1. High-level arrests in Albanian protest shootings
A year after four protesters were shot dead during a protest against the Albanian government, a high-ranking security official was charged with murder 23 January over the incident. The security official, Ndrea Prendi, was arrested along with his driver, Margarit Kume, and the head of the IT department of the prime minister’s office, Armando Kasaj.
The case could add to the long-running split between Prime Minister Sali Berisha’s government and opposition forces led by the Socialists, with Berisha accusing General Prosecutor Ina Rama of siding with the opposition in what he calls the failed coup attempt a year ago.
“The prime minister considers the general prosecutor to be part of plan to overthrow the government on January 21, 2011,” Berisha’s office said in a statement 23 January, Balkan Insight reports.
Rama said ballistic evidence showed that Prendi fired 11 shots into a crowd of demonstrators on 21 January 2011 and that one bullet from his gun was found in the body of one of the dead. After the shootings, Prendi exchanged his gun barrel for that of another official’s weapon to conceal his role in the shootings, Rama said, according to Balkan Insight.
Six other security officers were charged with murder in the case in 2011.
The left-wing opposition has never recognized the results of the 2009 elections narrowly won by the Democratic Party led by Berisha, a former president, claiming serious irregularities took place.
2. Moldova prepared to buy Azerbaijani energy at Gazprom’s expense
Moldova is interested in buying energy from Azerbaijan, Prime Minister Vlad Filat said after his 17-18 January visit to the hydrocarbon-rich Caspian country.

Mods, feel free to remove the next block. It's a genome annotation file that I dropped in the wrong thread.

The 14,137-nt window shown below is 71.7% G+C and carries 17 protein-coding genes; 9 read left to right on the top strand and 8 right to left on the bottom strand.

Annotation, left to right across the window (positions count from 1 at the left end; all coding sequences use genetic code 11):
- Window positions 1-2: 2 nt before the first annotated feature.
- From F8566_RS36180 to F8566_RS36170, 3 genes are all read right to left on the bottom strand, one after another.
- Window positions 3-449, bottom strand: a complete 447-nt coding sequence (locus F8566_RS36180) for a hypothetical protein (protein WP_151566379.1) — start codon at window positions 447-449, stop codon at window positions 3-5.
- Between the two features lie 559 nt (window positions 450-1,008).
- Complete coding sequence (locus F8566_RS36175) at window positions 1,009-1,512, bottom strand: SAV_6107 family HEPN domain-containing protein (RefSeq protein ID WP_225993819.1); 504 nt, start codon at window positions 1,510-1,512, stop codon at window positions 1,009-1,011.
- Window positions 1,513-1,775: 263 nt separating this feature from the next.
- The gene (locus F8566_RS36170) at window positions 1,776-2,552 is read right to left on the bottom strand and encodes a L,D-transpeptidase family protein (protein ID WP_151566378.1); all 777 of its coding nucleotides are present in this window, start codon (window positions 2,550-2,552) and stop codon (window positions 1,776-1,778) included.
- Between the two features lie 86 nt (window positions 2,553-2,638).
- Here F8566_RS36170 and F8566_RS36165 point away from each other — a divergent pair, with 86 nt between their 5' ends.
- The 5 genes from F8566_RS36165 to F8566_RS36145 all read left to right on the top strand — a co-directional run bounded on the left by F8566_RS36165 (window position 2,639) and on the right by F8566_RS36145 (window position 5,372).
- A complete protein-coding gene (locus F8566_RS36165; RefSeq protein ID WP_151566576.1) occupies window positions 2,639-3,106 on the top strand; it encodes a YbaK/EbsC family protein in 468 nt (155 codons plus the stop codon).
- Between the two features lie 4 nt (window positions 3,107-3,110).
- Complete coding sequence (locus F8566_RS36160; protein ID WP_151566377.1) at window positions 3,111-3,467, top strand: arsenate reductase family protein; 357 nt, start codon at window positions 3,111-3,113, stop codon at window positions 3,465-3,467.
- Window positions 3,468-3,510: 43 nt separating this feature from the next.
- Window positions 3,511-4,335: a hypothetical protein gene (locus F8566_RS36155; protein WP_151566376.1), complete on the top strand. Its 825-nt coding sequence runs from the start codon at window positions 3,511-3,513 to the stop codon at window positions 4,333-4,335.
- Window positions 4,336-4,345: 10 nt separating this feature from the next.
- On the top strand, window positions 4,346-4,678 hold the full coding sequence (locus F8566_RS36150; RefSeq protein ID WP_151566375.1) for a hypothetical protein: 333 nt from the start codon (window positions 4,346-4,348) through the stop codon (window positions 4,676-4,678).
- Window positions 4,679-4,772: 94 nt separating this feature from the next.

Filat said he invited the Azerbaijani state energy company, SOCAR, to enter the Moldovan market, the Black Sea regional news wire BSANNA reports, citing Moldpres. The sides also reportedly discussed possible Moldovan participation in the EU-backed Nabucco pipeline and AGRI (the Azerbaijan-Georgia-Romania Interconnector).
Currently, Moldova buys all of its natural gas from Russian Gazprom, which has a controlling 50 percent stake in Moldovagaz, Nezavisimaya gazeta reports. Moldova would like to purchase gas at less than the $400 per 1,000 cubic meters it pays Gazprom, the Russian daily writes, but speculates Baku is upset that a fellow member of the GUAM grouping (Georgia, Ukraine, Azerbaijan, Moldova) is supplying arms to Baku’s enemy, Armenia. In September Moldova reportedly sent a large shipment of weapons and ammunition to Armenia in a secret deal. The Moldovan ambassador in Baku, Igor Bodiu, described the deal as an “unfortunate mistake” after being called on the carpet by the Azerbaijani Foreign Ministry, Radio Free Europe reports.
Uragan rocket launcher. Source: Wikimedia
3. EU may tighten sanctions on Lukashenka regime
European Union foreign ministers agreed 23 January to broaden the criteria for imposing new sanctions on Belarus but left the details for a later time.
In a press release after the ministers’ latest meeting in Brussels, the EU said the decision “paves the way for future designations of those responsible for serious human rights violations or the repression of civil society and the democratic opposition or supporting or benefiting from the Lukashenka regime.”